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Lives on hold for families of missing migrants

Thiaroye, Senegal (August, 2015) - Baye Aly Diop, President of the Association for Repatriated Illegal Immigrants, looks out at the ocean in Thiaroye, Senegal. More than nine years ago, his son took a boat bound for Europe. Diop has not heard from him sin
Ricci Shryock/IRIN

When migrants go missing on the long journey from Africa to Europe the lack of information about their fate often adds immense bureaucratic hurdles to the anxious uncertainty suffered by their relatives back home.

Baye Aly Diop, for example, has heard nothing from his son Cheikou since shortly after he and 61 others left the Senegalese fishing village of Thiaroye-sur-Mer, near Dakar, in March 2006, with the aim reaching Europe.

The last contact with his son was a phone call a few days later, when Cheikou said he had reached Mauritania and was about to board a boat to the Canary Islands.

Many thousands of migrants have drowned on that sea, more than 3,000 this year alone. But only recently has any attempt been made to track the missing.

SEE: Better management of dead and missing migrants needed in Europe

“He wanted to be more than just a tailor,” Diop, who now runs a local support group for the families of missing migrants, known as ASCRFAT, told IRIN. “I couldn’t say anything to stop him. He had his own money and, honestly, I wasn’t afraid anything would happen to him.” 

The final leg of the journey was expected to last just two or three days.

“We never heard from him, or any of them, again,” Diop said, staring down at his hands. “No phone call, nothing.”

Diop, and some of the other families believe they saw their loved ones in a video of a group of migrants disembarking – maybe in Spain, maybe in Morocco - which was shown on a nightly Euronews newscast in May – many weeks after the boat should have arrived.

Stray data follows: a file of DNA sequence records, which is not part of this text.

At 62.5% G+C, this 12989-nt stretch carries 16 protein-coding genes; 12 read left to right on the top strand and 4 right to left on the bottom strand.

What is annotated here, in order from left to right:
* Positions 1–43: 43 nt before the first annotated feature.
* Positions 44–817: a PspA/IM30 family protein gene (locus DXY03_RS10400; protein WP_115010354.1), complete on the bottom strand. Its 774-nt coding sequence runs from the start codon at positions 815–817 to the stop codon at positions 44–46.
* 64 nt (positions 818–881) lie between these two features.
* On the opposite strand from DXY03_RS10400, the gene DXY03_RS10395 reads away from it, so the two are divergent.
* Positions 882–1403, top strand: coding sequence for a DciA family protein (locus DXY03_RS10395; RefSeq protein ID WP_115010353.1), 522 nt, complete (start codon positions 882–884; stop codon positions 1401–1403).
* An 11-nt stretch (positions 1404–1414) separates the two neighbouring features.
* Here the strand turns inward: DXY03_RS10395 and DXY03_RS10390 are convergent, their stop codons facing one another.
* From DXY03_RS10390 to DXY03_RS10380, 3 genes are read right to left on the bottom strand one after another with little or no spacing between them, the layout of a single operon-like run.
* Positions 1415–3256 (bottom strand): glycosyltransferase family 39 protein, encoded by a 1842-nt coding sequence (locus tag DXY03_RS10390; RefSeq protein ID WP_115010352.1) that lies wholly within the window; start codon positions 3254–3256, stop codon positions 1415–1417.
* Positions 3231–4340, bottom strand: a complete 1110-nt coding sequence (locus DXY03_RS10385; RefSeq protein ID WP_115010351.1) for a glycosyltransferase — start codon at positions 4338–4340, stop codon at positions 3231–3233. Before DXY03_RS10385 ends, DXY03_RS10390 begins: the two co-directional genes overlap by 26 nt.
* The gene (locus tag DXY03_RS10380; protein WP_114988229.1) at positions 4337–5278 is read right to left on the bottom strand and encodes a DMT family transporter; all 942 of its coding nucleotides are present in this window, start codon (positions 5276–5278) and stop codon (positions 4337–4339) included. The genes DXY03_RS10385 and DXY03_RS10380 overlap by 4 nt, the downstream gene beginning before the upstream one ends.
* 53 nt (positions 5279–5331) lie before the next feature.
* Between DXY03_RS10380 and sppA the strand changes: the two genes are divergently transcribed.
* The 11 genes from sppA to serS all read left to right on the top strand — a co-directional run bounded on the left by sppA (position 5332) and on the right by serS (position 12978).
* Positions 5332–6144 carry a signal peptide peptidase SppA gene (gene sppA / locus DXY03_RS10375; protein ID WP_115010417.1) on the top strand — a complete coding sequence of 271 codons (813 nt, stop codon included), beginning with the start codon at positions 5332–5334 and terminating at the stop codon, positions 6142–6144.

“I think it’s possible he’s still living,” Diop said, explaining that he still maintains hope, as there was never any news of a sunken boat or drowned migrants around the time his son left. “But it hurts me. I kept calling and calling and calling [Spain], trying to find him.”

There are no figures on how many Senegalese go missing while attempting to migrate each year, but according to the International Organization for Migration (IOM), there have been 1,026 reported deaths in the Mediterranean among migrants originating from sub-Saharan Africa since the beginning of 2015. 

The Red Crescent Society in Mauritania estimates that around 40 percent of boats carrying migrants sank around the time Cheikou tried to make the crossing, with some 1,200 people, of various origins, perishing between November 2005 and April 2006. Most of the vessels were little more than double-motor fishing boats, not equipped with navigation systems.

No funeral

Diop, like most other families in the community, never held a funeral. He says only on the tenth anniversary of the disappearances will the families finally have a commemorative ceremony and accept that their loved ones are gone for ever. 

“It’s a real problem if a person doesn’t come back,” said Nicolas Mendy, who runs the Senegalese Red Cross’s psychosocial support program for the families of missing migrants.

“Families put their lives on hold, for many years, believing they will return and we can’t say anything because it’s their belief. All we can do is listen and try to help them through the trauma by offering psychosocial support.”